• Have a single leader own strategy from development through execution, thus ensuring incentives are aligned throughout the program.
    • Organize reporting so that the leader reports high into the organization to keep the strategy a priority.
    • Structure a decision-making process and authorities to support ongoing governance and ensure micro-decisions are in line with the big picture.
  • Integrate moves into the profitability of sending and receiving sites. Measuring the profit-and-loss implications of transitions ensures that the sending and receiving site leaders focus on the transfer as if it were a part of their business. This will help ensure timelines are met and resources coordinated to support the handover activities necessary for success. While this requires facility leaders to implement significant change management practices, it also gives them appropriate accountability and control. One organization that took this approach experienced a step change in collaboration—the sending and receiving sites became much more engaged in finding solutions to challenges.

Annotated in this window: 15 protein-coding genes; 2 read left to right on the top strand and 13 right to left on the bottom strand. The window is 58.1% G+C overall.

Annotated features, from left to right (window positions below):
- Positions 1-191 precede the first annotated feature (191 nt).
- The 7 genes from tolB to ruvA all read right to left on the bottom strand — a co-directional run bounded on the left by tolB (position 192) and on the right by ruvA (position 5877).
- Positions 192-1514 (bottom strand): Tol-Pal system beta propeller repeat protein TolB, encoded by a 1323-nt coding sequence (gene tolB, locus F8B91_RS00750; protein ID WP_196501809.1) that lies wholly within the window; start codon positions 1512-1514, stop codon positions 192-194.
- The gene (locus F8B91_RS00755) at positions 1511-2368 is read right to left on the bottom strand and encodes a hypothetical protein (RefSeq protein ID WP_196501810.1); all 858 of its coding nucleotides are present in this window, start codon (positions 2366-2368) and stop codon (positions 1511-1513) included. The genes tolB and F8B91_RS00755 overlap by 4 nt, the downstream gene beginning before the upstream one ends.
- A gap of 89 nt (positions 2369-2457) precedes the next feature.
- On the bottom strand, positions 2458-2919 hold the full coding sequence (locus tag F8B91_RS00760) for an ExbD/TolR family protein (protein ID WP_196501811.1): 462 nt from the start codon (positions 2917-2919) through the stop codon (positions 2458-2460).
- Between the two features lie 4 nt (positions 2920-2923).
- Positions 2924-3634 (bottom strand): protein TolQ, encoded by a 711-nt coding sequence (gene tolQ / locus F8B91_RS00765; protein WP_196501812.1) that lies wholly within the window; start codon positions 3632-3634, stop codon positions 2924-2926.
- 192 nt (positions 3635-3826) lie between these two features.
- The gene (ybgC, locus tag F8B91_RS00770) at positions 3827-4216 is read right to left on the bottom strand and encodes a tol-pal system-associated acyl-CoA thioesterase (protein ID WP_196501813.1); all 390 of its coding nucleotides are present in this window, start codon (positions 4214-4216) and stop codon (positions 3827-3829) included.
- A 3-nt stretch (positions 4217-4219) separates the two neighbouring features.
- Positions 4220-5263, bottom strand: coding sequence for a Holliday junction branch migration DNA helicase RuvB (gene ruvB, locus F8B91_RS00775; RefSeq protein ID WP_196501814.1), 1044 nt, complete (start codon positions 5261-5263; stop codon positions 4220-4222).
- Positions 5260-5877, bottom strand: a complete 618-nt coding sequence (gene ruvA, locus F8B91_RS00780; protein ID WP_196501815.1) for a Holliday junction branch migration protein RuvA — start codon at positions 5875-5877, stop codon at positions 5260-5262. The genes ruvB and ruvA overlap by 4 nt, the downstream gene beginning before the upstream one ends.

The stage-gate strategy encompasses all the moves, while the process allows each move to progress individually.

A formula for long-term success

For many companies, manufacturing strategy is a major opportunity for cost improvements as well as better strategic positioning and resiliency. But long-term success depends on foundational elements that include executive sponsorship, a commitment to building capabilities, decision-making authority at senior levels, the inclusion of manufacturing sites, and a dedicated team to manage the process. Companies that put these elements in place and pursue the best practices we have described above will be well prepared for an unpredictable future.